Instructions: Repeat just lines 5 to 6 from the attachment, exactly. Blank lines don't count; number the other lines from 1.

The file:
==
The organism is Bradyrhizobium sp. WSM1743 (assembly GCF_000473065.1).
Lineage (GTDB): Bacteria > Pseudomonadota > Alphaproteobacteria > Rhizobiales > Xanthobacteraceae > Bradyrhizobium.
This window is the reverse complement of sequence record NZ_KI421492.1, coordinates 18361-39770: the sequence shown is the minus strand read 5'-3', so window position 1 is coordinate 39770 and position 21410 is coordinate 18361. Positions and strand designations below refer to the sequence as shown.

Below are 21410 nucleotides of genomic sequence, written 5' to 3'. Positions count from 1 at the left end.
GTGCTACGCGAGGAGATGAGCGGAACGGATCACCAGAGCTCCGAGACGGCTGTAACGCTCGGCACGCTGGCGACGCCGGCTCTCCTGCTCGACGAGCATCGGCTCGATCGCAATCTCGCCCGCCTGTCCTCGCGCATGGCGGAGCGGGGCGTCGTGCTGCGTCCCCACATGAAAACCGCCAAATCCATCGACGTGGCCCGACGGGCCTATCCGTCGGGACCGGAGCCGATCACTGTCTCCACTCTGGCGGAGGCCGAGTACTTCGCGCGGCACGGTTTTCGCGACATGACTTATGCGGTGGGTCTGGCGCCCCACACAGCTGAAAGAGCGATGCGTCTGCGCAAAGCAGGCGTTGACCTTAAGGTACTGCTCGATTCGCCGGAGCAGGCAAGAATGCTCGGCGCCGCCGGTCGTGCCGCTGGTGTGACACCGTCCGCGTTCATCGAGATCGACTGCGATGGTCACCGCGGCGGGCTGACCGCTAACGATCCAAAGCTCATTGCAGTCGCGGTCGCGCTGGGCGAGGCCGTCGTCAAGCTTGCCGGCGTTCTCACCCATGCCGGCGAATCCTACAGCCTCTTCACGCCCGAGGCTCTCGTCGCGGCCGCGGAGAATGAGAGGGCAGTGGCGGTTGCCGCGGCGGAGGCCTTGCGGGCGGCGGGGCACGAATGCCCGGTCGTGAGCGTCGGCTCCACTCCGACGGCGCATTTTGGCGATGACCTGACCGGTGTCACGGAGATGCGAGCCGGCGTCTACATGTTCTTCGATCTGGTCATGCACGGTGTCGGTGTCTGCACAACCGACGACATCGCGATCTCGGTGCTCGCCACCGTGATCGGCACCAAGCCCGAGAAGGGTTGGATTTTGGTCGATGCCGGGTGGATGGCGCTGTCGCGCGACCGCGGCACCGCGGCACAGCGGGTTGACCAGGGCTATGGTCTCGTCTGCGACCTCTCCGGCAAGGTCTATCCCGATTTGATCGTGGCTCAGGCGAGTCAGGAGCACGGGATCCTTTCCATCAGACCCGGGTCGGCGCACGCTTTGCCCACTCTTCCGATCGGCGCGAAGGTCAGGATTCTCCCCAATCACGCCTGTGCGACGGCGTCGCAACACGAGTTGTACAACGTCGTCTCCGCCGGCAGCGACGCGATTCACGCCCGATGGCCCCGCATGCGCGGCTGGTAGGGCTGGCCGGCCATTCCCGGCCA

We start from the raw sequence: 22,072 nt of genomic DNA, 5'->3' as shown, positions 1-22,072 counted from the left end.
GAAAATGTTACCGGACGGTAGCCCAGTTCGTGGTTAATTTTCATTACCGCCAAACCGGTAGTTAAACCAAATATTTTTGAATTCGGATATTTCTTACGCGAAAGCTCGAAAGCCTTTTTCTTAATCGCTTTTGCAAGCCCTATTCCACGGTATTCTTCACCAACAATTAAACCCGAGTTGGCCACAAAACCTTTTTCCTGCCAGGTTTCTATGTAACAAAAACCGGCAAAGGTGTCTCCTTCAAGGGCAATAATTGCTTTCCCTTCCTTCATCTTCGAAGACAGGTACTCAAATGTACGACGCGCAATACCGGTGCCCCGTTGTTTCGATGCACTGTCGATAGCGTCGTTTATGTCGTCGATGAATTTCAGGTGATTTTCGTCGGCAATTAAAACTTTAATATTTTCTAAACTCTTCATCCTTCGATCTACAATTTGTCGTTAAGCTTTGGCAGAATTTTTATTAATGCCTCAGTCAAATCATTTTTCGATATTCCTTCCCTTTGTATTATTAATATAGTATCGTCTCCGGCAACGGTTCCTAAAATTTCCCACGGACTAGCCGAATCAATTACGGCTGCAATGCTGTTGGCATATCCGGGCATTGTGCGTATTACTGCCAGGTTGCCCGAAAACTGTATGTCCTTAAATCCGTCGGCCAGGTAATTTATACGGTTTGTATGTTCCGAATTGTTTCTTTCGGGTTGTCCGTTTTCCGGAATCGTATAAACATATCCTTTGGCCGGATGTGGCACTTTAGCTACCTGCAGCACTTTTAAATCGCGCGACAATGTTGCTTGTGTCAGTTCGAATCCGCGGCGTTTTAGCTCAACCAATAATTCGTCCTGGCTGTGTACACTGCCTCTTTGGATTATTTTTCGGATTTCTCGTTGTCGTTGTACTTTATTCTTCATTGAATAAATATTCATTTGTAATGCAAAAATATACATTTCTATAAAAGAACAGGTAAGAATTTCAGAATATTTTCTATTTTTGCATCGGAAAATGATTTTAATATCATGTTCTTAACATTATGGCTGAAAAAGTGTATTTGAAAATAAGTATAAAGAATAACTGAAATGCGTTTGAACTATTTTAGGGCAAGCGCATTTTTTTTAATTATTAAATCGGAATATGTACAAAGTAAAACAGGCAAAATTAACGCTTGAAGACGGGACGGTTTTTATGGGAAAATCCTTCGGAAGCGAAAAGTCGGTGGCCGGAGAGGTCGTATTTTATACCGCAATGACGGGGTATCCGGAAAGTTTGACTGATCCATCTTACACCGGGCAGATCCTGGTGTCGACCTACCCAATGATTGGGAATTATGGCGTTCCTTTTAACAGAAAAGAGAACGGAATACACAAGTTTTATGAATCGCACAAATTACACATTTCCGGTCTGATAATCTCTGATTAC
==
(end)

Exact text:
GTGCTACGCGAGGAGATGAGCGGAACGGATCACCAGAGCTCCGAGACGGCTGTAACGCTCGGCACGCTGGCGACGCCGGCTCTCCTGCTCGACGAGCATCGGCTCGATCGCAATCTCGCCCGCCTGTCCTCGCGCATGGCGGAGCGGGGCGTCGTGCTGCGTCCCCACATGAAAACCGCCAAATCCATCGACGTGGCCCGACGGGCCTATCCGTCGGGACCGGAGCCGATCACTGTCTCCACTCTGGCGGAGGCCGAGTACTTCGCGCGGCACGGTTTTCGCGACATGACTTATGCGGTGGGTCTGGCGCCCCACACAGCTGAAAGAGCGATGCGTCTGCGCAAAGCAGGCGTTGACCTTAAGGTACTGCTCGATTCGCCGGAGCAGGCAAGAATGCTCGGCGCCGCCGGTCGTGCCGCTGGTGTGACACCGTCCGCGTTCATCGAGATCGACTGCGATGGTCACCGCGGCGGGCTGACCGCTAACGATCCAAAGCTCATTGCAGTCGCGGTCGCGCTGGGCGAGGCCGTCGTCAAGCTTGCCGGCGTTCTCACCCATGCCGGCGAATCCTACAGCCTCTTCACGCCCGAGGCTCTCGTCGCGGCCGCGGAGAATGAGAGGGCAGTGGCGGTTGCCGCGGCGGAGGCCTTGCGGGCGGCGGGGCACGAATGCCCGGTCGTGAGCGTCGGCTCCACTCCGACGGCGCATTTTGGCGATGACCTGACCGGTGTCACGGAGATGCGAGCCGGCGTCTACATGTTCTTCGATCTGGTCATGCACGGTGTCGGTGTCTGCACAACCGACGACATCGCGATCTCGGTGCTCGCCACCGTGATCGGCACCAAGCCCGAGAAGGGTTGGATTTTGGTCGATGCCGGGTGGATGGCGCTGTCGCGCGACCGCGGCACCGCGGCACAGCGGGTTGACCAGGGCTATGGTCTCGTCTGCGACCTCTCCGGCAAGGTCTATCCCGATTTGATCGTGGCTCAGGCGAGTCAGGAGCACGGGATCCTTTCCATCAGACCCGGGTCGGCGCACGCTTTGCCCACTCTTCCGATCGGCGCGAAGGTCAGGATTCTCCCCAATCACGCCTGTGCGACGGCGTCGCAACACGAGTTGTACAACGTCGTCTCCGCCGGCAGCGACGCGATTCACGCCCGATGGCCCCGCATGCGCGGCTGGTAGGGCTGGCCGGCCATTCCCGGCCA

We start from the raw sequence: 22,072 nt of genomic DNA, 5'->3' as shown, positions 1-22,072 counted from the left end.